Early this August, the UN Intergovernmental Panel on Climate Change issued yet another in a series of grave and disquieting reports outlining the extreme challenges placed on the Earth’s systems by the climate crisis. Most IPCC reports and accompanying media coverage tend to emphasize greenhouse gas (GHG) emissions from energy and transportation sectors, along with the weather and sea-level impacts of climate change and their direct impact on vulnerable human populations. However, this particular report, the “Special Report on Climate Change and Land,” presents a sobering set of data and analyses addressing the substantial contributions of agriculture to climate change and the ways the climate crisis is projected to jeopardize global food security if urgent action is not taken at the individual, institutional, industry, and governmental levels.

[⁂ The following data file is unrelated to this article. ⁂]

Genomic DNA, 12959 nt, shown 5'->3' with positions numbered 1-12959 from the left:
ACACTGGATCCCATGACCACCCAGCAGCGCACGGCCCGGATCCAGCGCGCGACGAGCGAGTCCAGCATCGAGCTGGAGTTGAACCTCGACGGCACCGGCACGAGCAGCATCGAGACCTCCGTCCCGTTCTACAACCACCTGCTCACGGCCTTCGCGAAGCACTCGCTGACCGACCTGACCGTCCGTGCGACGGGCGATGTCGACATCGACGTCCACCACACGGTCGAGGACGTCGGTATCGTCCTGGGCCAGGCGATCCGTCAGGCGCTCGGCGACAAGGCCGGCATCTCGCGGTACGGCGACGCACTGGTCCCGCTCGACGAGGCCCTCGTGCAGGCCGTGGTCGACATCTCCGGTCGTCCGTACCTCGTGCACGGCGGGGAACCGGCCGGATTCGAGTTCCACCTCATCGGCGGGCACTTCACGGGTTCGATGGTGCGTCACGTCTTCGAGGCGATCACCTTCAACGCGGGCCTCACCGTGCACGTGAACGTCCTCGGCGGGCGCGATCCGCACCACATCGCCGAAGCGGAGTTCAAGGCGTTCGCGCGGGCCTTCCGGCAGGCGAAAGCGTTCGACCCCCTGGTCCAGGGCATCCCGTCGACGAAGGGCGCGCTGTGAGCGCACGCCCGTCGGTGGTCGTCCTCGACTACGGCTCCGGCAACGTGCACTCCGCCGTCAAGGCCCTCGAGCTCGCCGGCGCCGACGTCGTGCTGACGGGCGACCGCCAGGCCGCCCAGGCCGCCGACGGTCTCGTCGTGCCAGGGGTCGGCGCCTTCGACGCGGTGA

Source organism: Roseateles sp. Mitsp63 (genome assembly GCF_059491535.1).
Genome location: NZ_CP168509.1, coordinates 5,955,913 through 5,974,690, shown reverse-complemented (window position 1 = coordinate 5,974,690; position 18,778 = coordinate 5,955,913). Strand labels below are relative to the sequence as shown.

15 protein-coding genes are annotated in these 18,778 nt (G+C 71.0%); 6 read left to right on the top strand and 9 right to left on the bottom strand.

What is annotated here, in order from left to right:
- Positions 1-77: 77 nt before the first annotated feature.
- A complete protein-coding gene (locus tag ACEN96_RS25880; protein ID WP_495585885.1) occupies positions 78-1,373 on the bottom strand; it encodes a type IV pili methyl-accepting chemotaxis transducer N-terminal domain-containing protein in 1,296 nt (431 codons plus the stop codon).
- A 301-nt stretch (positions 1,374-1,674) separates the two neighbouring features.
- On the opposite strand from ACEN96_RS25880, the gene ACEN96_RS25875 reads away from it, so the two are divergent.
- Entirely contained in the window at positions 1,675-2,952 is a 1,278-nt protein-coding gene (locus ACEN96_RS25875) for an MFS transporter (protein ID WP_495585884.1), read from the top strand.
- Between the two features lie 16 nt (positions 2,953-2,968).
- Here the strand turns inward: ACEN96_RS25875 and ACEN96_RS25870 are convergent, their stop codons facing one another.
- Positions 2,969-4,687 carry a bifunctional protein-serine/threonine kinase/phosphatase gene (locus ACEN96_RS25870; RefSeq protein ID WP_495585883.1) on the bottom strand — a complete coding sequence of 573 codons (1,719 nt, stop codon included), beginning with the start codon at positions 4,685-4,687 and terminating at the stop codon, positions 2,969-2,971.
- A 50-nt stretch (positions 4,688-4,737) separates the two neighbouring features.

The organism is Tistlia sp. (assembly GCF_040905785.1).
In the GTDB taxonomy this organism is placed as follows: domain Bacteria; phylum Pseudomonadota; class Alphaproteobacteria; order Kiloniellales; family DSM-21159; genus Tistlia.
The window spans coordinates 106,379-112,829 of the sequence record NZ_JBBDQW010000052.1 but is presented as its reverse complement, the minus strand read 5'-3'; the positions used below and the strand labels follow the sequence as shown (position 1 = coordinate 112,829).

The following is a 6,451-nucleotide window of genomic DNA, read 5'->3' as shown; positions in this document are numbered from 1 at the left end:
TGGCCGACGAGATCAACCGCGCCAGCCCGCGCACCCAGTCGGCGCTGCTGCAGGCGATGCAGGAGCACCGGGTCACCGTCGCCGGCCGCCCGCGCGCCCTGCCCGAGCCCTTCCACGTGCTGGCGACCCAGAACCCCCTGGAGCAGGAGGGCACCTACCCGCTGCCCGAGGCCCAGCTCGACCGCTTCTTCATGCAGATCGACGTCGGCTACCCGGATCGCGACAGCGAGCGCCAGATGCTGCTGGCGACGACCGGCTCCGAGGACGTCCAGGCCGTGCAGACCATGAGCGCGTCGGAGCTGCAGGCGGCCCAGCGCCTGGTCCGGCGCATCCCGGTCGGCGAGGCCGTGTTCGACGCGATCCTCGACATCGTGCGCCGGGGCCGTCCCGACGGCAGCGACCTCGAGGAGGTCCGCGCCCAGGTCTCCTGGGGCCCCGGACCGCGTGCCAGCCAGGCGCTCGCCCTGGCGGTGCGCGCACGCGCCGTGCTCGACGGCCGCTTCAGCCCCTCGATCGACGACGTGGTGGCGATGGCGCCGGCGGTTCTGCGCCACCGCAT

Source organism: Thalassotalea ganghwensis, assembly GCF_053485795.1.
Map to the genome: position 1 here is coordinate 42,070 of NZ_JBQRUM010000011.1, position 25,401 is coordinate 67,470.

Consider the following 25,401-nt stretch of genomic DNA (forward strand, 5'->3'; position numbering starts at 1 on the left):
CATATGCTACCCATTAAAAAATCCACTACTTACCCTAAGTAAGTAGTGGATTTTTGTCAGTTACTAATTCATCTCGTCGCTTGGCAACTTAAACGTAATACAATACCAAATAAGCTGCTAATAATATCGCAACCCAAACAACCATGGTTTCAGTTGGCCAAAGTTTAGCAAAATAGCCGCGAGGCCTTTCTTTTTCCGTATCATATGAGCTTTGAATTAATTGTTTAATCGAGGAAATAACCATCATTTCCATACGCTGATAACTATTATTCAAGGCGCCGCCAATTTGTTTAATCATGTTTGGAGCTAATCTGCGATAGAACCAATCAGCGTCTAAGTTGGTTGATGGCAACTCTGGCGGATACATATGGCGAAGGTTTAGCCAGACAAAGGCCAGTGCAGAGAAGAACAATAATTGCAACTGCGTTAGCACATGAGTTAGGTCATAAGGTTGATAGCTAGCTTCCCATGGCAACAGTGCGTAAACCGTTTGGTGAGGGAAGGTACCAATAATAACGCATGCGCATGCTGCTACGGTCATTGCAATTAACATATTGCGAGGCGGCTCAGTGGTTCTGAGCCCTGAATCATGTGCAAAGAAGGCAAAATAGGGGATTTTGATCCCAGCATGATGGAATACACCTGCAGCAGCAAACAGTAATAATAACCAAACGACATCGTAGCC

There is an ever-increasing public awareness about climate’s effects on the frequency and intensity of extreme weather, threats to coastal cities, and the rapid decline in the biodiversity of the Earth’s ecosystems. However, the impact of climate change on land and food production — and the impact of our food systems on climate change — is just beginning to enter the wider public discourse.
Source: MIT News